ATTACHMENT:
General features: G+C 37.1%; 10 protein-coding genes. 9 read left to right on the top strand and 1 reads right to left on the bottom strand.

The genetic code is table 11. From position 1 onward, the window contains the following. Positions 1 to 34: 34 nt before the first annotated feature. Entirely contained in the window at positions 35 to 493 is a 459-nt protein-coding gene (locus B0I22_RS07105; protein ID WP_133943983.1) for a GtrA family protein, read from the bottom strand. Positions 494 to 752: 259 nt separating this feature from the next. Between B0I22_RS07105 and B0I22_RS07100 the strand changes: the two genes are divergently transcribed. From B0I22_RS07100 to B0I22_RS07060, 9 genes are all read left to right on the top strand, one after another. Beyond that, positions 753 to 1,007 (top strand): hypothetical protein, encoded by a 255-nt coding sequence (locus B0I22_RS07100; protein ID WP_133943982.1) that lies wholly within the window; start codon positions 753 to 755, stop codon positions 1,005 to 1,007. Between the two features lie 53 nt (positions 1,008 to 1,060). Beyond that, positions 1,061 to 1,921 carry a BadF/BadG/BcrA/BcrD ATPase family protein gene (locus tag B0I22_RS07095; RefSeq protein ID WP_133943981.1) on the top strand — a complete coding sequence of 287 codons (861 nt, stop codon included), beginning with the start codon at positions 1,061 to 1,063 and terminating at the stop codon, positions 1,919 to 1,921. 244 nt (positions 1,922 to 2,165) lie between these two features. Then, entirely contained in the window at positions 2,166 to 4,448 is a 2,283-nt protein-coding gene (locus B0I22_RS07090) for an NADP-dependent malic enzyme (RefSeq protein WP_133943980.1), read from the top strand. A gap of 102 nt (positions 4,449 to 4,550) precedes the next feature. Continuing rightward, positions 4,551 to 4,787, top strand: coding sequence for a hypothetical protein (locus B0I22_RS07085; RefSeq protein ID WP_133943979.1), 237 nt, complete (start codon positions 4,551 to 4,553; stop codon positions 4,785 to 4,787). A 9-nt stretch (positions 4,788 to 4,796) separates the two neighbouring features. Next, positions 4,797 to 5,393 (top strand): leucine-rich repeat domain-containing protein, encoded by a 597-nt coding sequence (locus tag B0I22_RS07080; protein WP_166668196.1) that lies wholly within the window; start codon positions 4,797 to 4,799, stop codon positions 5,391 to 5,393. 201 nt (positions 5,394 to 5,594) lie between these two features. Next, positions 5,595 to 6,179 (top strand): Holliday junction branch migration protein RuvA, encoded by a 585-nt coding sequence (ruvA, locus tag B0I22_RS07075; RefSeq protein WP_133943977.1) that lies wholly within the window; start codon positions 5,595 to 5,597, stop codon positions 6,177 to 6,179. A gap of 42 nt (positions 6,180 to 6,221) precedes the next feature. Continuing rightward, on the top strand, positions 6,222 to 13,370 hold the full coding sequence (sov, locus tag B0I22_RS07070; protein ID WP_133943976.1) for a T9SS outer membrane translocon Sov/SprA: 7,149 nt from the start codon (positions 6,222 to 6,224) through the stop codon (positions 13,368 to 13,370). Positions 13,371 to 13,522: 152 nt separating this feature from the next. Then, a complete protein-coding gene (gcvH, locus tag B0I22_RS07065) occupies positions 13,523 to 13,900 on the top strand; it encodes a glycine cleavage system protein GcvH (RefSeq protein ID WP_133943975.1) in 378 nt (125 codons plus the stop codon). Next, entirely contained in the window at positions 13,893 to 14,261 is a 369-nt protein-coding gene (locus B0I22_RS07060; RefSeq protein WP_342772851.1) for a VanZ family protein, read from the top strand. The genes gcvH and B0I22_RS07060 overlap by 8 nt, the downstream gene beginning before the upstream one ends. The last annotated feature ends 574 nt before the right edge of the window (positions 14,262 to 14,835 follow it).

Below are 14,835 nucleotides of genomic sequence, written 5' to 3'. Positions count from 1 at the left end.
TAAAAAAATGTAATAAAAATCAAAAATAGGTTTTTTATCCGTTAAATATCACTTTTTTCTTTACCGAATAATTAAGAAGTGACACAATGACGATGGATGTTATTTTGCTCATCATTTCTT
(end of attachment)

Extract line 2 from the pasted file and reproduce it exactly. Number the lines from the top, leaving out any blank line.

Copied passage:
The genetic code is table 11. From position 1 onward, the window contains the following. Positions 1 to 34: 34 nt before the first annotated feature. Entirely contained in the window at positions 35 to 493 is a 459-nt protein-coding gene (locus B0I22_RS07105; protein ID WP_133943983.1) for a GtrA family protein, read from the bottom strand. Positions 494 to 752: 259 nt separating this feature from the next. Between B0I22_RS07105 and B0I22_RS07100 the strand changes: the two genes are divergently transcribed. From B0I22_RS07100 to B0I22_RS07060, 9 genes are all read left to right on the top strand, one after another. Beyond that, positions 753 to 1,007 (top strand): hypothetical protein, encoded by a 255-nt coding sequence (locus B0I22_RS07100; protein ID WP_133943982.1) that lies wholly within the window; start codon positions 753 to 755, stop codon positions 1,005 to 1,007. Between the two features lie 53 nt (positions 1,008 to 1,060). Beyond that, positions 1,061 to 1,921 carry a BadF/BadG/BcrA/BcrD ATPase family protein gene (locus tag B0I22_RS07095; RefSeq protein ID WP_133943981.1) on the top strand — a complete coding sequence of 287 codons (861 nt, stop codon included), beginning with the start codon at positions 1,061 to 1,063 and terminating at the stop codon, positions 1,919 to 1,921. 244 nt (positions 1,922 to 2,165) lie between these two features. Then, entirely contained in the window at positions 2,166 to 4,448 is a 2,283-nt protein-coding gene (locus B0I22_RS07090) for an NADP-dependent malic enzyme (RefSeq protein WP_133943980.1), read from the top strand. A gap of 102 nt (positions 4,449 to 4,550) precedes the next feature. Continuing rightward, positions 4,551 to 4,787, top strand: coding sequence for a hypothetical protein (locus B0I22_RS07085; RefSeq protein ID WP_133943979.1), 237 nt, complete (start codon positions 4,551 to 4,553; stop codon positions 4,785 to 4,787). A 9-nt stretch (positions 4,788 to 4,796) separates the two neighbouring features. Next, positions 4,797 to 5,393 (top strand): leucine-rich repeat domain-containing protein, encoded by a 597-nt coding sequence (locus tag B0I22_RS07080; protein WP_166668196.1) that lies wholly within the window; start codon positions 4,797 to 4,799, stop codon positions 5,391 to 5,393. 201 nt (positions 5,394 to 5,594) lie between these two features. Next, positions 5,595 to 6,179 (top strand): Holliday junction branch migration protein RuvA, encoded by a 585-nt coding sequence (ruvA, locus tag B0I22_RS07075; RefSeq protein WP_133943977.1) that lies wholly within the window; start codon positions 5,595 to 5,597, stop codon positions 6,177 to 6,179. A gap of 42 nt (positions 6,180 to 6,221) precedes the next feature. Continuing rightward, on the top strand, positions 6,222 to 13,370 hold the full coding sequence (sov, locus tag B0I22_RS07070; protein ID WP_133943976.1) for a T9SS outer membrane translocon Sov/SprA: 7,149 nt from the start codon (positions 6,222 to 6,224) through the stop codon (positions 13,368 to 13,370). Positions 13,371 to 13,522: 152 nt separating this feature from the next. Then, a complete protein-coding gene (gcvH, locus tag B0I22_RS07065) occupies positions 13,523 to 13,900 on the top strand; it encodes a glycine cleavage system protein GcvH (RefSeq protein ID WP_133943975.1) in 378 nt (125 codons plus the stop codon). Next, entirely contained in the window at positions 13,893 to 14,261 is a 369-nt protein-coding gene (locus B0I22_RS07060; RefSeq protein WP_342772851.1) for a VanZ family protein, read from the top strand. The genes gcvH and B0I22_RS07060 overlap by 8 nt, the downstream gene beginning before the upstream one ends. The last annotated feature ends 574 nt before the right edge of the window (positions 14,262 to 14,835 follow it).